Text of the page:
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To fight food shortages, North Korea deploys the army

Hundreds of thousands of North Korean soldiers are mobilizing to help plant and harvest. The country’s military is reorganizing some of its munitions factories to produce tractors and threshers, while converting some airfields into greenhouses. Soldiers would be asked to extend their service for three years and spend it on farms.

The guidelines come directly from North Korean leader Kim Jong-un, who called on his military to become “a driving force” in increasing food production.

It is both an economic imperative and a geopolitical calculation for an isolated nation facing food shortages. Sanctions imposed since 2016 on the North’s nuclear program have devastated its exports and ability to earn hard currency. Then, the pandemic and the resulting border closures squeezed what little trade was left with China.

There is little potential relief unless China concludes that its communist neighbor cannot handle its food problem on its own and decides to send large aid shipments. North Korea now appears to be preparing for a protracted confrontation with the United States as the Biden administration, focused on the war in Ukraine, shows no urgency to negotiate.

“The situation is the worst since Kim took power,” said Kwon Tae-jin, an expert on the North Korean food situation at the Seoul-based GS&J Institute. “If I were him, I wouldn’t know where to start to solve the problem.”

Northern shortages loom large in the political context. When Mr. Kim convened his Workers’ Party last month, his overriding agenda was the food issue. When he chaired his Central Military Commission last weekend, state media only briefly mentioned the threat posed by joint military exercises between South Korea and the United States, focusing instead on the Mr. Kim’s food campaign.

South Korea is trying to use the issue as leverage to induce Mr. Kim to resume dialogue.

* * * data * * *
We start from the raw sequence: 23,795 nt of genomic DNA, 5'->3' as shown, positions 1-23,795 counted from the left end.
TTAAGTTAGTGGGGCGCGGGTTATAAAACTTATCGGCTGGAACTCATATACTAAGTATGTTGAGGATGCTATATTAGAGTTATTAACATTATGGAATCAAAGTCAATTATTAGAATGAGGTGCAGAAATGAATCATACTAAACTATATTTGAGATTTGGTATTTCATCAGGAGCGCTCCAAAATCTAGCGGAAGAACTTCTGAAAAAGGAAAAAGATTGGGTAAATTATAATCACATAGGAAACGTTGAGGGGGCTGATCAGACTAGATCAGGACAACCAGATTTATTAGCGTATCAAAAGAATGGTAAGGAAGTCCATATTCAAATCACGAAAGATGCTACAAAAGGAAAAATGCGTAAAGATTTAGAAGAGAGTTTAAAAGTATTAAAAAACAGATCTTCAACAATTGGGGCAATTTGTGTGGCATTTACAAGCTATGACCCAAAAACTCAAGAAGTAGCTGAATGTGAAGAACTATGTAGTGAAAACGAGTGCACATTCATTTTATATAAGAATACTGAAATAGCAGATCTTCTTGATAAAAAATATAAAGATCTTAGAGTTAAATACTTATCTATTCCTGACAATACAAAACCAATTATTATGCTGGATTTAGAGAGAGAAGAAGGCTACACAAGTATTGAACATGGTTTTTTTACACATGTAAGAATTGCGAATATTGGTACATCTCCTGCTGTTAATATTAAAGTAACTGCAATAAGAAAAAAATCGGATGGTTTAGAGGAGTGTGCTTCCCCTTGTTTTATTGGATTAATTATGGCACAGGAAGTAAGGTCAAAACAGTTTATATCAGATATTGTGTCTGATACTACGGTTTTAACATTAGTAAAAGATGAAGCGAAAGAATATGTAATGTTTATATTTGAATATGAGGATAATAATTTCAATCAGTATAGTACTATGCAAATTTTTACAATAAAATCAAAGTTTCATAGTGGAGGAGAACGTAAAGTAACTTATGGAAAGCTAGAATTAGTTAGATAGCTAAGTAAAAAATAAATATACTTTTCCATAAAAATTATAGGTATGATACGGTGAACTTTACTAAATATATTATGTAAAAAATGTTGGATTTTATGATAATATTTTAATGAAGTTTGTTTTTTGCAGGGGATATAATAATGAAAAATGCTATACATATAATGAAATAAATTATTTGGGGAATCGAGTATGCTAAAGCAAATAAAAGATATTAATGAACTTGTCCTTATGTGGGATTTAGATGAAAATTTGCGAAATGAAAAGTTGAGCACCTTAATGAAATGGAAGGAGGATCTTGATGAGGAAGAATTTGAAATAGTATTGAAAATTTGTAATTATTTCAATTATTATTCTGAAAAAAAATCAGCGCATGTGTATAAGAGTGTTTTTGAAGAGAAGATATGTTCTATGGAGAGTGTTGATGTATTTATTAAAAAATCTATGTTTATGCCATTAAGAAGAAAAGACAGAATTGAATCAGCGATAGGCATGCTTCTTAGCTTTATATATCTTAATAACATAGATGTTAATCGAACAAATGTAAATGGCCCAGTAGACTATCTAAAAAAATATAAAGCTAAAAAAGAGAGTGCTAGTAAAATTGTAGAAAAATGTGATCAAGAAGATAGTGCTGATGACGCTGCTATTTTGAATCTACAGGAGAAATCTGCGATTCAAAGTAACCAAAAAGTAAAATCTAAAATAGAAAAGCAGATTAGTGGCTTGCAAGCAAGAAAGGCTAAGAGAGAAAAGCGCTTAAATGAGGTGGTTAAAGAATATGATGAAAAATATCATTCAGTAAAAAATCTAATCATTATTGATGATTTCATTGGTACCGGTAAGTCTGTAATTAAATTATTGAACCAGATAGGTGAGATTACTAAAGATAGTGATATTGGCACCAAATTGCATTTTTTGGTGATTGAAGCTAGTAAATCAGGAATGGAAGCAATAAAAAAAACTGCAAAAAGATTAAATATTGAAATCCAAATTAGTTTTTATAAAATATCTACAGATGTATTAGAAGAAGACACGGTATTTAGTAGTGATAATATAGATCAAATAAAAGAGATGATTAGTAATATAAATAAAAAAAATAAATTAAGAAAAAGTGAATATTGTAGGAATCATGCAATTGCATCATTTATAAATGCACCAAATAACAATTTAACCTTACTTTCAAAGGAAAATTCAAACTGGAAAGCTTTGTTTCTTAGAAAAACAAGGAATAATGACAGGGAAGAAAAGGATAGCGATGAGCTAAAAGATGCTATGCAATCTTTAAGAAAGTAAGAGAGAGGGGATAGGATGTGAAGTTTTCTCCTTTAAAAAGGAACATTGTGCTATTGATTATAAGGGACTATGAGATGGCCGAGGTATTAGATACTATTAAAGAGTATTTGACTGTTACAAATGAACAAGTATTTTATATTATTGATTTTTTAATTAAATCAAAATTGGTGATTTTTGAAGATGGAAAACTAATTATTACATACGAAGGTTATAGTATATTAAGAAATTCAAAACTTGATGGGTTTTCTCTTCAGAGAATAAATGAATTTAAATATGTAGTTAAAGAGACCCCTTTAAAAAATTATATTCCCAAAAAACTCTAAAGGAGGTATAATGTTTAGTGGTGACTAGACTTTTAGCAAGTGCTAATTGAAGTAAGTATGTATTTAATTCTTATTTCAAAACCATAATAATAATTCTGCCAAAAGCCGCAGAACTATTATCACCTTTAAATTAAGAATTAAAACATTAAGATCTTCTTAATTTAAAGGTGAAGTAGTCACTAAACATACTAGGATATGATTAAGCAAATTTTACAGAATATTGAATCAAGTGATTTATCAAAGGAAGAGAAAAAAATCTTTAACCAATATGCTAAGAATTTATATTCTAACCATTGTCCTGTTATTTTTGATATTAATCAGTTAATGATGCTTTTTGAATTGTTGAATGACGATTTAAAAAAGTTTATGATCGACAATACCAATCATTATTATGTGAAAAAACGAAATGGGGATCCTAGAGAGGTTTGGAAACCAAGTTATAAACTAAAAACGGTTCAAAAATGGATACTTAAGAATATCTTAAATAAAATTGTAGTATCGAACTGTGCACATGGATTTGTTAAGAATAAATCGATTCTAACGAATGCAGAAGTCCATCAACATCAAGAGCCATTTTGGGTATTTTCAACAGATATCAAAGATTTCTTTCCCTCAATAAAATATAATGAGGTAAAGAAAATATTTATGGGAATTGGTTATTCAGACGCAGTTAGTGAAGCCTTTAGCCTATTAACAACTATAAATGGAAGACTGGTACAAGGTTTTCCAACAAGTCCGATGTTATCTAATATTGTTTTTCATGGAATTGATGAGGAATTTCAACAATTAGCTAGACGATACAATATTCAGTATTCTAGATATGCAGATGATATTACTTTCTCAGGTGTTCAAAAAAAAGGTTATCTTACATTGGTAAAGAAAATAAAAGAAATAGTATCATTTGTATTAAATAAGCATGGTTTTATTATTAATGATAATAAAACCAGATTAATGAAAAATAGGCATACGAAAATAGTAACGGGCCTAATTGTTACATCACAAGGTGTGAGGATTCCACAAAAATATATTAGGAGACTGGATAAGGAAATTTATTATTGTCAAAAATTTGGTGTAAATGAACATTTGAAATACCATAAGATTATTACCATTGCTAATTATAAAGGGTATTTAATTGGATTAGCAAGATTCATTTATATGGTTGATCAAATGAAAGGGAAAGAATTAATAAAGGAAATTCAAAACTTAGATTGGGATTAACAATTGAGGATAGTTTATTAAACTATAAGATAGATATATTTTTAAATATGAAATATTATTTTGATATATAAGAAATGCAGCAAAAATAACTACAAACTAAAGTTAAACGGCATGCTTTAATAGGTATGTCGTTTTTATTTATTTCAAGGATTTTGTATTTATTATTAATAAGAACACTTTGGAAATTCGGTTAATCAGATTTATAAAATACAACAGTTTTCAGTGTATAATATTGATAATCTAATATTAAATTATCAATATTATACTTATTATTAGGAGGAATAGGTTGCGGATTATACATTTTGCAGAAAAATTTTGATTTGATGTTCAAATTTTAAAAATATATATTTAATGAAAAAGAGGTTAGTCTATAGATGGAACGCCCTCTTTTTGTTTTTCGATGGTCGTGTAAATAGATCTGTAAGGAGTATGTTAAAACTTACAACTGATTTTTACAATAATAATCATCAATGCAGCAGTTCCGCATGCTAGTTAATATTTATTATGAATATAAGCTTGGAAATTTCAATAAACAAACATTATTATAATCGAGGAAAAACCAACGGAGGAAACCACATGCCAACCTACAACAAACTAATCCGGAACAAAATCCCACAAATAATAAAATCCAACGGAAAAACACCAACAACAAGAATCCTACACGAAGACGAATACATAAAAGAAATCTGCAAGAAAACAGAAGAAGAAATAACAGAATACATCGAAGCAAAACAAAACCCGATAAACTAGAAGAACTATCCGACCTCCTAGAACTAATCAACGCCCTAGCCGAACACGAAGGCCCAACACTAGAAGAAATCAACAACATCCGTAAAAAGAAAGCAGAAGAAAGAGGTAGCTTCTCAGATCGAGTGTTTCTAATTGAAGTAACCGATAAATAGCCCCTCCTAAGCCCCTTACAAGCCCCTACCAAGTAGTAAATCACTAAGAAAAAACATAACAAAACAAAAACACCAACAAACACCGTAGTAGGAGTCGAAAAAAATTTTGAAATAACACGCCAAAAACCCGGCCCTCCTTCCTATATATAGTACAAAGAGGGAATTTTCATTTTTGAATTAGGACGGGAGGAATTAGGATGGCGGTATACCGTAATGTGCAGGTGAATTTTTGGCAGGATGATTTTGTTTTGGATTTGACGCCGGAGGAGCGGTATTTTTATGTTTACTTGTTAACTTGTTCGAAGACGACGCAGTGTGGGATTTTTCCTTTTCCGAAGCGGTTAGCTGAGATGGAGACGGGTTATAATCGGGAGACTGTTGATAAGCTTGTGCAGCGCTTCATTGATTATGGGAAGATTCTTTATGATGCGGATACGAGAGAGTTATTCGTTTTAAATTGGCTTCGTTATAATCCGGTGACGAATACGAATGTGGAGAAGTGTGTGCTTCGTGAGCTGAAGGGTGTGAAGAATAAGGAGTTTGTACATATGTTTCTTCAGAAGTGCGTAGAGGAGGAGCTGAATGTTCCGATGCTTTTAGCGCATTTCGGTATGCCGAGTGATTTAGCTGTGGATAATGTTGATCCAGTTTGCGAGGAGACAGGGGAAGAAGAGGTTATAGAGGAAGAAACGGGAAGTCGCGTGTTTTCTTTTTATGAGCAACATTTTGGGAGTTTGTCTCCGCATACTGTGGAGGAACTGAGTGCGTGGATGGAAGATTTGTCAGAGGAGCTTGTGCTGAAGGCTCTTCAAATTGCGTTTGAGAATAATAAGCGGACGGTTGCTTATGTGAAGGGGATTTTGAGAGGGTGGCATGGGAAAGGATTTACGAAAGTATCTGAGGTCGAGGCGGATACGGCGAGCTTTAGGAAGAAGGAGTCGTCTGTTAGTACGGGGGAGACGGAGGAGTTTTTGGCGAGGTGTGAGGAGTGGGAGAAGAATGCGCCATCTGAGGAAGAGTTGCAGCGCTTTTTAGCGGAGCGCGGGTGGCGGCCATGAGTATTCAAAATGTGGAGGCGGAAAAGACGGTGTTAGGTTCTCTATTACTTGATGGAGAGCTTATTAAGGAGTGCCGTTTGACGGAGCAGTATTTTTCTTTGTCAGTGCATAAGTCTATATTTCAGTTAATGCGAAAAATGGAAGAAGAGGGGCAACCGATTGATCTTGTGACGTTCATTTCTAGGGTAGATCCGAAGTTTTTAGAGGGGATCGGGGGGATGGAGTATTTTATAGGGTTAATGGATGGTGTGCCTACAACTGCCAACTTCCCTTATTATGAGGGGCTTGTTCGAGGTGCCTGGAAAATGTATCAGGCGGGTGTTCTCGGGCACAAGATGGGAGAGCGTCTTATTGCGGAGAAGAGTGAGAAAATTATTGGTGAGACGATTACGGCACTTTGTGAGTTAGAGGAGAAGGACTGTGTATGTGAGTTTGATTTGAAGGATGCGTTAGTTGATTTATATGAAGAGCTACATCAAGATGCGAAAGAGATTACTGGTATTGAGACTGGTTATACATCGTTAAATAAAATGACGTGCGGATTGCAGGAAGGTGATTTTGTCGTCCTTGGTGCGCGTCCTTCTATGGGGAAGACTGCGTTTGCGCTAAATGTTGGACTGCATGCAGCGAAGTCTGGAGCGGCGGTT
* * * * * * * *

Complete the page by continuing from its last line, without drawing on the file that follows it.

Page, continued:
When Mr. Kim’s regime launched an intercontinental ballistic missile last month, South Korea blamed the North for staging large military parades and developing nuclear missiles while its people are “starving one after the other.” the other in the midst of a severe food crisis”. Seoul tends to emphasize food shortages in the North as a criticism of Pyongyang for devoting resources to its nuclear program.

South Korean officials later said they did not expect the shortages to cause mass starvation or endanger Mr. Kim’s grip on power. In background briefings in recent days, they said they didn’t have enough data to estimate how many North Koreans died of starvation. But they insisted they had reports of people starving in smaller towns, but not in Pyongyang, where well-fed elites live.

Hit by droughts and floods, crippled by socialist mismanagement and hurt by international sanctions, North Koreans have long suffered from food shortages. Millions of people died in a famine in the 1990s. Even in the best years, many North Koreans go hungry.

But the pandemic has made the situation worse. For three years, North Korea was forced to close its border with China, its only major trading partner. Only minimal trading was allowed. The closures have also made it harder for smugglers to supply unofficial markets in the north, where ordinary people get extra food when its moribund ration system can no longer supply.

​Rarely a day goes by without state media in the North urging its people to help produce more grain.

It is impossible to get a complete picture of the food situation in this isolated country. Some analysts say Mr. Kim is not as concerned about a potential famine as he is about the protracted confrontation with Washington over its nuclear program. With no sanctions relief in sight, Kim knows shortages are a major vulnerability.